If you're addicted to insects or insect photography, you'll want to see the international award-winning images on the Insect Salon website. Each year the Peoria (Ill.) Camera Club hosts the contest in conjunction with the Entomological Society of America (ESA).
The subjects are primarily insects but can also include spiders and related arthropods, such as barnacles, crabs, lobsters, shrimp, centipedes and millipedes. For your work to be accepted in the Insect Salon showcase, it must score at least 12 points. Those who score 15 are selected medalists.
The ESA, a professional insect-science organization of some 7000 members, showcases these images at its annual conferences. This year's conference, set Nov. 5-8 in Denver, Colo., is appropriately themed "Ignite. Inspire. Innovate."
The winning photographers this year represent 16 countries: Argentina, Australia, Belgium, Brazil, Canada, Finland, France, Germany, Italy, Malayasia, Slovenia, South Africa, Taiwan, United Arab Emirates, United Kingdom and the United States. Some images are from ESA members, and some are from alumni of the BugShot Macro Photography Workshops.
Malaysia-based photographers anchored the winners' circle:
- The best-of-show medal went to Tommy Teh of Malaysia for "Hunger For Food 3"
- The medal for most unusual: Andrews Ruggen of Argentina for "Convivencia"
- The medal for best storytelling: Alek Low of Malaysia for "Craving For Food"
- The medal for best image from a non-ESA member: Kawawa Wong Yik Siang of Malaysia for "Hungry Jumping Spider"
- The medal for best image from an ESA member: Wei Fu of Ontario, Canada for "Bite Tightly"
- The medal for best image from a Peoria Club Camera member: John Weidman of Peoria, Ill. for "Argiope Securing Grasshopper"
You can view them all by accessing the Insect Salon website and then clicking on the image titles. The site includes the name of the photographer, city/country of residence, and the title of the image.
Due to copyright concerns, I'm not posting the winning images, but posting two of mine that were accepted for the 2017 Insect Salon showcase:
- "Faster than a Speeding Bullet" shows a long-horned bee (Melissodes agilis) in flight, speeding over a Mexican sunflower (Tithonia rotundifolia). This image received one of the 19 honorable mentions. (Image taken with a Nikon D500 camera with a 70-180mm lens. Settings: ISO 2500, f-stop 16, and shutter speed of 1/1000 of a second)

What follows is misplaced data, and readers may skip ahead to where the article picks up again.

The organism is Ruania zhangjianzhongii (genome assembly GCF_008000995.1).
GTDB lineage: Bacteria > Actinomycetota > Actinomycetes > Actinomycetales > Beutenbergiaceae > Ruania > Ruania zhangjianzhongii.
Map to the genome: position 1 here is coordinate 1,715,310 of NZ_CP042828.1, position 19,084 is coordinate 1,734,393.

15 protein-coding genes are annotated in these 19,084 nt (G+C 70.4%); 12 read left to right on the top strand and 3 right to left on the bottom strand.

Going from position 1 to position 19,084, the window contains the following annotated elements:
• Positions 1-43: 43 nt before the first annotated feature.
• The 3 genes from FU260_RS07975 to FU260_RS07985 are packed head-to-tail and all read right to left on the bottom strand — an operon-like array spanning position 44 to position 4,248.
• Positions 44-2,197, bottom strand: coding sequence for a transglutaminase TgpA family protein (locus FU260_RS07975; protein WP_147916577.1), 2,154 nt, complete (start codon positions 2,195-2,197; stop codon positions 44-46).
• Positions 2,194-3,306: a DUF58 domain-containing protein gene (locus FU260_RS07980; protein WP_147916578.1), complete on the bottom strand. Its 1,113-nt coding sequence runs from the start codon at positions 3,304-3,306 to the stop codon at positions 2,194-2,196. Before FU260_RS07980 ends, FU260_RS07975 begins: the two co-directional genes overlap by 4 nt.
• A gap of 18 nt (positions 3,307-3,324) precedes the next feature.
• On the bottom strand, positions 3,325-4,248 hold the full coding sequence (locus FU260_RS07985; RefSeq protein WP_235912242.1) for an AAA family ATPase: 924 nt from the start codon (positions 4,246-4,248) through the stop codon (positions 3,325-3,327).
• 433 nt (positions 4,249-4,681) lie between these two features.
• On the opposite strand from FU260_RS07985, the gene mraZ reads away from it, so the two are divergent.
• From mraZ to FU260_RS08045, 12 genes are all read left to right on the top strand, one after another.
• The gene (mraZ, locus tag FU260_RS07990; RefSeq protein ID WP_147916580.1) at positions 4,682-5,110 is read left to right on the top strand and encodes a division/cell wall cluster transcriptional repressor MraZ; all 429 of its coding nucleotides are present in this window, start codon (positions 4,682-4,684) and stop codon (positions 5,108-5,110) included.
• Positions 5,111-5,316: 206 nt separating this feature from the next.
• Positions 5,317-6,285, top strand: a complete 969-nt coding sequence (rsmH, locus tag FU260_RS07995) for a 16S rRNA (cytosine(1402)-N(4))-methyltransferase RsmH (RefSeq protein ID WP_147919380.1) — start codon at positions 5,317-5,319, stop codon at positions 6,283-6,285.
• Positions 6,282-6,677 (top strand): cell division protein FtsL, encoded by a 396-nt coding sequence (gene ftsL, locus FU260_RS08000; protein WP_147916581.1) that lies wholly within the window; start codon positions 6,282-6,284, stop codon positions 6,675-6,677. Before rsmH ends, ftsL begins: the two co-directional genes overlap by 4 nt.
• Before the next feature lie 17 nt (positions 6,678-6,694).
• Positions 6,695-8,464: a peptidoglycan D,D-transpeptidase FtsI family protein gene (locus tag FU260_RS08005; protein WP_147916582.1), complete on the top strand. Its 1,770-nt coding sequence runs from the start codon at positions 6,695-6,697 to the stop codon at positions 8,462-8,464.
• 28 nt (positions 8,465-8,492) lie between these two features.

- "Under Attack!" shows a long-horned bee (Melissodes agilis) targeting a Red Admiral butterfly (Vanessa atalanta), also on Tithonia. (Image taken with a Nikon D500 with a 70-180mm lens. Settings: ISO 2000, f-stop 7, and shutter speed of 1/3200 of a second.)
These might inspire you to enter the 2018 Insect Salon competition.
It's a Macro World out there!
Goodbye, 2013. Hello, 2014.
If you're a beginning driver--or you remember being a beginning driver--your instructor may have admonished: "Look where you're going; not where you've been."
But sometimes, especially at the end of a year, it's good to know where you've been.
Or, in the case of arthropod photography, where the insects and spiders hung out.
If you're like me, you like to prowl their habitats. Sometimes I walk softly and carry a big stick (tripod) but most of the time, I just walk softly.
I focus on their eyes. Their eyes. Their eyes look back at me. Predator or prey? Ignore or confront? Fight or flee?
Not to worry. I am a visitor in their home. I don't poke 'em, prod 'em or pin 'em.
Thankfully, our bee friendly garden in our backyard is not only friendly to bees, but flies, such as robber flies, bee flies and syrphids. The bees? Honey bees, carpenter bees, leafcutting bees, blue orchard bees, sweat bees and European wool carder bees. We see scores of other insects, too, including lady beetles, butterflies, dragonflies, praying mantids, lacewings, and the like. We also welcome arachnids, such as crab spiders, cellar spiders and jumping spiders. We all live together, sometimes not so peacefully. Sometimes not at all. Nature is what it is. And we are what we are. (See some of Bug Squad's favorite images of 2013.)